The Evil Hours is billed as a biography of PTSD. The writer, a former Marine and war journalist who covered the U.S. conflict in Iraq, may have been inspired to frame the book that way in part by Siddhartha Mukherjee's sprawling book on cancer, The Emperor of All Maladies. Morris's book is by no means as exhaustive as Mukherjee's, but it does cover many of the bases: history, PTSD in literature, a sampling of current research, and his own experience.

Morris's focus on combat related PTSD is one aspect that makes the “biography” label something of a misnomer. He does acknowledge that there isn't as much in history and literature about the effects of trauma that happens to occur in childhood or as a result of rape. He touches briefly on hysteria but doesn't include a story about Freud that really stuck in my mind when I first read it. Freud saw many female patients who he diagnosed with hysteria. In treatment, it emerged that these women reported having been sexually abused by their fathers. Freud at first posited a causal relationship between childhood sexual abuse and hysterical symptoms such as disassociation, anxiety, and physical pains with no apparent cause. However, when he diagnosed his sister with hysteria, which would have implicated his own father in abusive behavior, he abandoned the idea of a causal relationship. (Looking into this story now, I read that he observed hysterical symptoms in himself, his brother and younger sisters, and rejected the notion that he himself might have been abused.) Judith Herman has suggested that hysteria was a form of PTSD resulting from abuse, including sexual abuse, in childhood, and domestic abuse. Morris doesn't go there. In fact, he argues that despite the prevalence of nightmares, substance abuse and lawless violence that followed the American Civil War (for example) and similar symptoms documented all the way back to Homer, PTSD is a modern illness. Yes, the way societies handled the psychic wounds of warriors has been different and perhaps more healing in other eras and cultures. But veterans still had nightmares and drank too much.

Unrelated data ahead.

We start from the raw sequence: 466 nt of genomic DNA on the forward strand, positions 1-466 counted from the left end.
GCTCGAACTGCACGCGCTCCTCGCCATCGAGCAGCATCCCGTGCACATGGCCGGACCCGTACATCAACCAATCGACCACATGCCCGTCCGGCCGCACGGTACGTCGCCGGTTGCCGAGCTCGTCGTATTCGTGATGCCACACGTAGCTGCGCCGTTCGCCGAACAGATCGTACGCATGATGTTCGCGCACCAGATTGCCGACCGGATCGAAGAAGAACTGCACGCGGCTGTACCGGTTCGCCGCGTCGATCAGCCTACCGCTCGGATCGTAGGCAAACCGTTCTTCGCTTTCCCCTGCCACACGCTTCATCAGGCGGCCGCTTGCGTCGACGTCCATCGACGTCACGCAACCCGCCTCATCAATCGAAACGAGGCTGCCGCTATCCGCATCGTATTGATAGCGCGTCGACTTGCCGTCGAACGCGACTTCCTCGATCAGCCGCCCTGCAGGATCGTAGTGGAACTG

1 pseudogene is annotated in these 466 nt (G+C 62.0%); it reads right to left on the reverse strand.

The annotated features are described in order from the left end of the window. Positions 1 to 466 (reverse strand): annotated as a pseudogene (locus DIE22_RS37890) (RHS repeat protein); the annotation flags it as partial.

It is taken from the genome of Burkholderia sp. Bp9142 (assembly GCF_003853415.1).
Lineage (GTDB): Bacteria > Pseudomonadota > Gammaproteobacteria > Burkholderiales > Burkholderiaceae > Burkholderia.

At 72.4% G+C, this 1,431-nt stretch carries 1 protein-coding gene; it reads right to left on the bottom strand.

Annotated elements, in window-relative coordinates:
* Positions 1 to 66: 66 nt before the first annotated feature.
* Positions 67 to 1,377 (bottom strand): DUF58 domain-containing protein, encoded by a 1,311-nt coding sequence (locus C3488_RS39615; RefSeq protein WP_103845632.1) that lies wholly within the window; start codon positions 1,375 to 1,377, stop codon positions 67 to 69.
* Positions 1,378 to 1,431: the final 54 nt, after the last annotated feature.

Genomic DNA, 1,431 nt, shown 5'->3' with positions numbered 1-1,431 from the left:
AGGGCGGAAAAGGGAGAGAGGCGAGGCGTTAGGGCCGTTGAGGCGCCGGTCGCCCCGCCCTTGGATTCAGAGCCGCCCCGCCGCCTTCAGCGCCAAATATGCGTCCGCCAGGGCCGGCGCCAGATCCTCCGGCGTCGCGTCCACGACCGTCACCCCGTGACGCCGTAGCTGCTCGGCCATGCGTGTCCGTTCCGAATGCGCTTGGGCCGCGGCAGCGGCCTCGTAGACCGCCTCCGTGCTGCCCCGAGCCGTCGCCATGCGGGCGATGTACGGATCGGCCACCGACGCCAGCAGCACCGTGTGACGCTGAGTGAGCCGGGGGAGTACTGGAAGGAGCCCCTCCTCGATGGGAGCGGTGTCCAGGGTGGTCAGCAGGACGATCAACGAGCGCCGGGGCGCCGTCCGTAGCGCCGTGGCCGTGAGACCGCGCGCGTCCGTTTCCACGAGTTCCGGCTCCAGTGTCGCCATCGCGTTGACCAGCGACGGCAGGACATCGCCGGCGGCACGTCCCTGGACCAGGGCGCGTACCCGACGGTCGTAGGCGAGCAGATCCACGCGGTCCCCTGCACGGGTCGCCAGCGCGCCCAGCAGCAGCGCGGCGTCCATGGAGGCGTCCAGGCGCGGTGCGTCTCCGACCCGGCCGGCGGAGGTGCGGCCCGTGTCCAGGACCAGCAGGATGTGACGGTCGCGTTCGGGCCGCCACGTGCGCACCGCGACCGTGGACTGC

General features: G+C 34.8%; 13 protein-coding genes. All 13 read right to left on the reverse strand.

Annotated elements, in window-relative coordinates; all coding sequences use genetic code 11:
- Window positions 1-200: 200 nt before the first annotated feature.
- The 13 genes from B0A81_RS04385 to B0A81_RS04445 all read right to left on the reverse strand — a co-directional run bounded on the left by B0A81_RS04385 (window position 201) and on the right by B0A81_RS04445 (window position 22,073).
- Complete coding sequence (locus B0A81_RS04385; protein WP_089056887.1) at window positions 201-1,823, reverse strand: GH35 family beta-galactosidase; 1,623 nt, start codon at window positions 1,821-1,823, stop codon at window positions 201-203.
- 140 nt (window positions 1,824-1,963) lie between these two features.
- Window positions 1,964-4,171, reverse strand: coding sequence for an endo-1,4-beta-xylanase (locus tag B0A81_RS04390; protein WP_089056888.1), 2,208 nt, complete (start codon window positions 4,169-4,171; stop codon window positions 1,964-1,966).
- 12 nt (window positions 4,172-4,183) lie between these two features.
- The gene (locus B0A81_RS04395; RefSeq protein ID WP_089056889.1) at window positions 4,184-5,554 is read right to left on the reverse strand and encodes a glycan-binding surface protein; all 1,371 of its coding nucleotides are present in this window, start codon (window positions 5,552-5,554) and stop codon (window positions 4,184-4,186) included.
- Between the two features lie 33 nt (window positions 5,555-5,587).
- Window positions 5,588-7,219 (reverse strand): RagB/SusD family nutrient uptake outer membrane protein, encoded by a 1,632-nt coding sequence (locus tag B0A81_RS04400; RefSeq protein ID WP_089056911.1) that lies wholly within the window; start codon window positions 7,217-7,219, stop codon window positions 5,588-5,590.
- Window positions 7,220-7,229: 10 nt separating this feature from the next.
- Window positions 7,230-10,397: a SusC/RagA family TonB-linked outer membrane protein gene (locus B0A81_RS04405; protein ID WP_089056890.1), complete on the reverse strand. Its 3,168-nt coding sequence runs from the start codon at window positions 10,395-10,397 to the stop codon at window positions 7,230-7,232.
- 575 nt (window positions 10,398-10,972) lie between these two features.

Morris is effective in covering some of the history of military trauma and the military's, and larger society's, responses to it. He also connects some of the threads found in literature and memoir with his own experiences of post-trauma symptoms and with research findings. These are connections which, he observes, are not often made. He finds the people he interacts with at the Veterans Administration hospitals to be particularly tone deaf, ignorant of the complexity of thought about trauma, the moral and philosophical questions.

Those moral questions are prominent in his mind as he reflects on his experiences in Iraq and his life after his return, particularly his sense of betrayal as he sees young men being maimed and killed as a result of idiotic military strategies in a conflict built on government lies. He writes compellingly about the disconnect he feels upon returning to the United States, not only because he's out of the war zone and in a place where things don't blow up, but because the urgent political questions he was living with are not even on the radar back at home.